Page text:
Rice paddies typically lie near surface water and play an important role in controlling surface water quality. To evaluate the role of rice paddy soils in determining the fate of nitrate, three different mesocosms were used in this study. Two mesocosms (M1 and M2) were covered with a rice paddy soil and the other mesocosm (M3) with a dry field soil. Rice was harvested in two mesocosms (M2 and M3) during the growing season. An amended groundwater containing high concentrations of NaNO3 and KBr was repeatedly applied to the mesocosms to infiltrate under saturated conditions. Under these experimental conditions, we monitored time-series variations of pH, Eh, DO, DOC, alkalinity and the concentrations of nitrate, bromide (as a conservative tracer) and dissolved Fe and Mn in the inflow water (flooding water just below the water/soil interface) and outflow water (drained water after infiltration through mesocosm materials) for about two months to examine the fate of nitrate. The Eh and DO data in all mesocosms showed that strong reducing conditions were rapidly and efficiently established in infiltrating waters. In the mesocosms (M1 and M2) with a rice paddy soil, dramatic decreases of nitrate concentrations were observed both in the inflow and outflow waters. Nitrate removal from the inflow waters occurs due to immobilization, while nitrate is removed during infiltration through mesocosm materials by denitrification coupled with organic carbon oxidation, as is indicated by the increases in alkalinity and dissolved Fe and Mn. Interestingly, there was no significant difference in the nitrate removal capacity between M1 (no cultivation) and M2 (rice cropping). In contrast to M1 and M2, there was no large decrease of nitrate concentrations in the inflow waters of M3 (rice cropping with a dry field soil). In addition, nitrate concentrations in the outflow waters of M3 rose steeply again after 30 days, in concert with increasing Eh and decreasing alkalinity. These observations in M3 are attributed to both the low organic carbon content and the generation of large pores by root growth, resulting in the rapid loss of denitrification capacity. This study implies that rice paddy fields play an important role in controlling (attenuate) agricultural nitrate in groundwater discharging to streams; thus, the extent of rice paddies should be carefully considered when evaluating the nitrate loads to streams via groundwater flow.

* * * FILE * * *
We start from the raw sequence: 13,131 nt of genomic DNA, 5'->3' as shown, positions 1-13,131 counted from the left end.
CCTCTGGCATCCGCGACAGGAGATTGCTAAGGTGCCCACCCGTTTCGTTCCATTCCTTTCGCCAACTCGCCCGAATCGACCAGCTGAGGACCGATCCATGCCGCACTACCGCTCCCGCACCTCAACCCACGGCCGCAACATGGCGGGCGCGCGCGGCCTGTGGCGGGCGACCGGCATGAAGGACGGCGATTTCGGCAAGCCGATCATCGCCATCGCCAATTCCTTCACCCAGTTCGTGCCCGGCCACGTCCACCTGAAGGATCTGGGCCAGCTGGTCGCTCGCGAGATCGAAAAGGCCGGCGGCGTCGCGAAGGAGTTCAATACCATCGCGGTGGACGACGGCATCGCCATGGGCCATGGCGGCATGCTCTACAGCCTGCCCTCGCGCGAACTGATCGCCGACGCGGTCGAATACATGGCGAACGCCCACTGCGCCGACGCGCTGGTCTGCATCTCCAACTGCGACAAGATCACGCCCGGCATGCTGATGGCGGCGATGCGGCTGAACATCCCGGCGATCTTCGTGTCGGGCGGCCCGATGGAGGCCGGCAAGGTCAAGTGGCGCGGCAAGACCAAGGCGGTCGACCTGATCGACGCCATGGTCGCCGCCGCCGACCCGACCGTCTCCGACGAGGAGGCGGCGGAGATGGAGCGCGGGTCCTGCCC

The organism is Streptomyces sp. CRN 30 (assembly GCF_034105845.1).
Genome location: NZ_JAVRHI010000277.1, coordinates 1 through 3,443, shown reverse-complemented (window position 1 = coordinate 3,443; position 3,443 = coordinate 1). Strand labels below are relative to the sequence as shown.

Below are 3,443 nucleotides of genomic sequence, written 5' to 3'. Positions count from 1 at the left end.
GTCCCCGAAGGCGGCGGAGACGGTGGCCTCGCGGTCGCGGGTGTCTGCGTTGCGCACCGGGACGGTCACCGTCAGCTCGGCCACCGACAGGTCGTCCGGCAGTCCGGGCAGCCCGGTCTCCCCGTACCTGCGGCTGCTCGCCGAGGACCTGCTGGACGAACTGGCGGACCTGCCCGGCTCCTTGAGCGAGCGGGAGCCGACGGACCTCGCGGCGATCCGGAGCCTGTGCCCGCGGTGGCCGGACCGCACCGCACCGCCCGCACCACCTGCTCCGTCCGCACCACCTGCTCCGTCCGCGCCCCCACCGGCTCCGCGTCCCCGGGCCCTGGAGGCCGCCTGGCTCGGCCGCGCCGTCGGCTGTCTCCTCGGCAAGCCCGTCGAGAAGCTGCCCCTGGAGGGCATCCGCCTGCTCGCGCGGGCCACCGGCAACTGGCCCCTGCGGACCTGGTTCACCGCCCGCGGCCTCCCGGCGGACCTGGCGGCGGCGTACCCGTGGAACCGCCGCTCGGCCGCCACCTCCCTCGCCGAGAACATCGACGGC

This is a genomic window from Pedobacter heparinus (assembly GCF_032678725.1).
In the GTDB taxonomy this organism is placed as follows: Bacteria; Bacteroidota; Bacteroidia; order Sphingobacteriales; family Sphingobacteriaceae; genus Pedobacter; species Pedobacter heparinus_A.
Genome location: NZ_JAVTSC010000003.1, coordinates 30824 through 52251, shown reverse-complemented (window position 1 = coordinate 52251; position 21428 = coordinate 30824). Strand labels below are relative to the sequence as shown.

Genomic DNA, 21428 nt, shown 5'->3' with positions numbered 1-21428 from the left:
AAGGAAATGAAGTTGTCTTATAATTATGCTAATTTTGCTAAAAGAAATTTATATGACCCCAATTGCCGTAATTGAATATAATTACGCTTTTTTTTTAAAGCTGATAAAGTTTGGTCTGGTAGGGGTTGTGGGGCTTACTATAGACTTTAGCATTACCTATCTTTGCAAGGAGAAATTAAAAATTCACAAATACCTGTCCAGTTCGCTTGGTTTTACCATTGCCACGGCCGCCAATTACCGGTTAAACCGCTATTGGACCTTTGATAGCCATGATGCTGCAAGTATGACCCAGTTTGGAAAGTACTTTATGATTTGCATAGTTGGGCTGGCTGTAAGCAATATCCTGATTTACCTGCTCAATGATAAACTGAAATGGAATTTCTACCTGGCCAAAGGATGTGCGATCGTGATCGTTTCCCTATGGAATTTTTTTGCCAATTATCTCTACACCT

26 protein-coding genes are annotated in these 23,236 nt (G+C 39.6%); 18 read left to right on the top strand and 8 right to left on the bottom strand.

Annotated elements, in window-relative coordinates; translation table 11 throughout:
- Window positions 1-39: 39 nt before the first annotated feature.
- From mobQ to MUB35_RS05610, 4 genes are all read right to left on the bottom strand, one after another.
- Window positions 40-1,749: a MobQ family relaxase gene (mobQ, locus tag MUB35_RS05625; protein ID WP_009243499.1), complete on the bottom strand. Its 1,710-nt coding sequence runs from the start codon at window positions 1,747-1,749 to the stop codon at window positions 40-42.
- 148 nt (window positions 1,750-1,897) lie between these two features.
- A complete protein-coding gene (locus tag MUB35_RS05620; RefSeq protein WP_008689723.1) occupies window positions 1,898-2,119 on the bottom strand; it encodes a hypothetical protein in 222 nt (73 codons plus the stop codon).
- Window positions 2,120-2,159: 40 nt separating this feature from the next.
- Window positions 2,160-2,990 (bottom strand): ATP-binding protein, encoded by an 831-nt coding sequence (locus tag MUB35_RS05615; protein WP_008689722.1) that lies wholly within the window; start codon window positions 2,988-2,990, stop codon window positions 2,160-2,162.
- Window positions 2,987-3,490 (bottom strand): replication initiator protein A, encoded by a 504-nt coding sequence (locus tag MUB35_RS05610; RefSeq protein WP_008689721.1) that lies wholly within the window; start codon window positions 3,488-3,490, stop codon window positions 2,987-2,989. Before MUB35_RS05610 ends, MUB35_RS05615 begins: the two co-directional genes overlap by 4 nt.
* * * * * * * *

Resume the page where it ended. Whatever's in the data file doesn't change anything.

- Redox geochemistry
- Removal of agricultural nitrate
- Rice paddy soil
ASJC Scopus subject areas
- Environmental Engineering
- Nature and Landscape Conservation
- Management, Monitoring, Policy and Law